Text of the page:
Seavey left Elim last night at 9:37pm, followed by Zirkle at 10:25 and King at 11:54. Zirkle managed to stay within 5 miles of Seavey the entire way to White Mountain.

All of the mushers must take a mandatory 8-hour rest at White Mountain. Mitch Seavey will leave the checkpoint just 13 minutes ahead of Zirkle, a very slim lead. With less than 80 miles to Nome, it will be a dash to the Burled Arch. Seavey will have a battle on his hands as Zirkle has gained 1-1/2 hours on him since Koyuk. She will not want to repeat another second place finish behind a Seavey.

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Iditarod XLI: Mitch Seavey Leads into Koyuk

The race is on as the frontrunners cross the frozen Norton Sound on the Bering Sea Coast. With less than 200 miles to Nome, 2004 Iditarod champion, Mitch Seavey, is going for his second win as he continues to lead the pack less than two miles outside the Koyuk checkpoint. Four-time champion Jeff King has maneuvered himself into second just a few miles behind Seavey, with Aaron Burmeister, Aliy Zirkle, and Ray Redington Jr. five miles behind him. Norwegian rookie Joar Leifseth Ulsom, running an impressive race, trails fifteen miles behind Seavey. Jake Berkowitz, Dallas Seavey, and Sonny Lindner have all left Shaktoolik in the past two hours. DeeDee Jonrowe reached the Shaktoolik checkpoint at 4:01am.

Mitch Seavey left Shaktoolik at 1:15am (AKST), followed by Burmeister and King less than an hour later. Zirkle,  Redington, and Ulsom departed about an hour after that. Only three minutes separated Burmeister and King. King made his move and passed Burmeister at 2:50am, about 6 miles outside of Shaktoolik.

Seavey must be feeling the heat. He has been holding onto a slim lead since before Unalakleet. Jeff King has gained considerable ground on Seavey since arriving in Unalakleet more than three hours behind him. His early rests seem to have left him and his team a lot in the tank. His dogs looked energetic coming into Shaktoolik, although he did drop two dogs there and is now down to a team of 11.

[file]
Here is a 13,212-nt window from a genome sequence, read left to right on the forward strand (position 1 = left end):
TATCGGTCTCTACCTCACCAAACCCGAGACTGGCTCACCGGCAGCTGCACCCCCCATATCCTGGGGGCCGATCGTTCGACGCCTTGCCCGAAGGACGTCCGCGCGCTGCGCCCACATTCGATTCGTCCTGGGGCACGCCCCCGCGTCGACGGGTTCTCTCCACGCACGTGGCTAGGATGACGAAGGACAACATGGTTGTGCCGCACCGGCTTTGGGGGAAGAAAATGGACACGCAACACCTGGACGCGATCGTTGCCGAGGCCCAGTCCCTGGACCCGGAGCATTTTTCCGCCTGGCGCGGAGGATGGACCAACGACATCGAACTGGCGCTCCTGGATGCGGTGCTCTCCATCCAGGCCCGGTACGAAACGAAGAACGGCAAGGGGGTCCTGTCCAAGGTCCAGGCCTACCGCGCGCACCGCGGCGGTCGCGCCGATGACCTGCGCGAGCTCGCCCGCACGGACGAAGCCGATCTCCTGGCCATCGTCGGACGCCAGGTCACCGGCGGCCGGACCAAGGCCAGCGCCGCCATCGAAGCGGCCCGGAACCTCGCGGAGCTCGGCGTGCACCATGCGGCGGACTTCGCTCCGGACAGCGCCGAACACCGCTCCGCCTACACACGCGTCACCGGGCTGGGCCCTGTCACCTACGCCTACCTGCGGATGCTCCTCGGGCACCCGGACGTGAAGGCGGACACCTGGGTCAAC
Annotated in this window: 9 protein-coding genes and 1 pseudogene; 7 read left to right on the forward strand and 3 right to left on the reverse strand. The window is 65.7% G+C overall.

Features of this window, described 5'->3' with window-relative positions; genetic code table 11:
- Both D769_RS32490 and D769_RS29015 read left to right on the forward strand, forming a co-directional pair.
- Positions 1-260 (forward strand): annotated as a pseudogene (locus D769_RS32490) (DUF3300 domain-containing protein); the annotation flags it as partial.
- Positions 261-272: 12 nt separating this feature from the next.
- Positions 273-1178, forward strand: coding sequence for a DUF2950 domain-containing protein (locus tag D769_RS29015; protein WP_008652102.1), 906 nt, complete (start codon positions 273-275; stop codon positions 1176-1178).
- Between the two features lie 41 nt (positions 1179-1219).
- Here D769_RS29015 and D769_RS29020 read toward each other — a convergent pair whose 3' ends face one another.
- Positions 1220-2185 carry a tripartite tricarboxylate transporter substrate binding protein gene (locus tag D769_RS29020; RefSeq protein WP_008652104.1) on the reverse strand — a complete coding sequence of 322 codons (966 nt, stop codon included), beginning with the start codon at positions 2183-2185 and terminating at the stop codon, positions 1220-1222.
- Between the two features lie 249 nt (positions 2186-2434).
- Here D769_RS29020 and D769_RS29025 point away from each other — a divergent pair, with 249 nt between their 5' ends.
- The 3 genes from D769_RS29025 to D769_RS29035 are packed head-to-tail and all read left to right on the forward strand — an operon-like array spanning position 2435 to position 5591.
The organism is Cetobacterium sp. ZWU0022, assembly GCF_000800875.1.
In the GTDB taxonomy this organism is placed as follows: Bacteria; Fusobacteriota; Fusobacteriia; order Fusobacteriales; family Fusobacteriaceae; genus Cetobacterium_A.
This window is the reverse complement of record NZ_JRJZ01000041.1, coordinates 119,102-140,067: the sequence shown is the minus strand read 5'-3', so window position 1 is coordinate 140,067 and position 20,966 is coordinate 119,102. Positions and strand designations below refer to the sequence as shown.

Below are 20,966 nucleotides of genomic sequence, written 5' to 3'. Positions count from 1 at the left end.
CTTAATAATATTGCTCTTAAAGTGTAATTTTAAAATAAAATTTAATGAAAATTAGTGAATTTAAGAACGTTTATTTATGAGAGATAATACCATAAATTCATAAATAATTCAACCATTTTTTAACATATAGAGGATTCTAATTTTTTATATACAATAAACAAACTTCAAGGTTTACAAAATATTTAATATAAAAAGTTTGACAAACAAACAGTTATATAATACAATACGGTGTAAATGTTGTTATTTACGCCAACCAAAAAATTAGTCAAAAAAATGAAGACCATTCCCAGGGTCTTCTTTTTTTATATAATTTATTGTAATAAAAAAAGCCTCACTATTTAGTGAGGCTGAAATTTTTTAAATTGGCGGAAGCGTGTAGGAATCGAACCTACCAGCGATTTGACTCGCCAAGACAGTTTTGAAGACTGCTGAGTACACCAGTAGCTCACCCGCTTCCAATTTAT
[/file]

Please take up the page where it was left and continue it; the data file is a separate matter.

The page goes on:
King just has to remember not to make the same mistake he made in 2008, when he fell asleep at the Elim checkpoint and allowed Lance Mackey, whom King had been tailing for the second half of the race, to slip out unnoticed. The mistake cost him the race.

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Iditarod XLI: March 10, 2013: Mitch Seavey Leads into Unalakleet

Mitch Seavey edged Aaron Burmeister into Unalakleet this morning at 10:13am (AKST) after a long, nonstop 12-1/2 run from Kaltag that saw both mushers jockeying for position after overtaking frontrunner Aliy Zirkle last night.

Zirkle, who made frequent rest stops along the trail from Kaltag, was stopped about 15 miles outside of the checkpoint when Aaron Burmeister made his move, taking the lead. Close behind him were Mitch Seavey, Jake Berkowitz, Martin Buser, Joar Leifseth Ulsom, and Dallas Seavey. Mitch Seavey eventually passed Burmeister at about 8am. Both mushers were neck-and-neck coming into Unalakleet.

Buser, once considered the hands-on favorite, has faded and is currently resting on the trail about halfway between Kaltag and Unalakleet. He is in 11th place.

Zirkle is currently in fifth about 20 miles from Unalakleet. It will be interesting to see if she decides to stop and rest in Unalakleet or does what she’s been doing all along, resting between checkpoints then passing through and leapfrogging into the lead. She has had 5-hours rest on the trail between Kaltag and Unalakleet. Seavey and Burmeister didn’t rest at all on the long 85-mile run, so they’ll likely have a long rest in Unalakleet.

The big surprise of the night was Jeff King, who reached Kaltag at 8pm last night and, after a nearly 5-hour rest, headed out for Unalakleet. He passed Aliy Zirkle around 8:20am this morning and is now in fourth place. This after leaving Iditarod 12-hours behind the leader!

So here’s how the top ten looks this morning:

Mitch Seavey

Aaron Burmeister

Jake Berkowitz

Jeff King

Aliy Zirkle

Ray Redington Jr.

Joar Leifseth Ulsom

Dallas Seavey

DeeDee Jonrowe

John Baker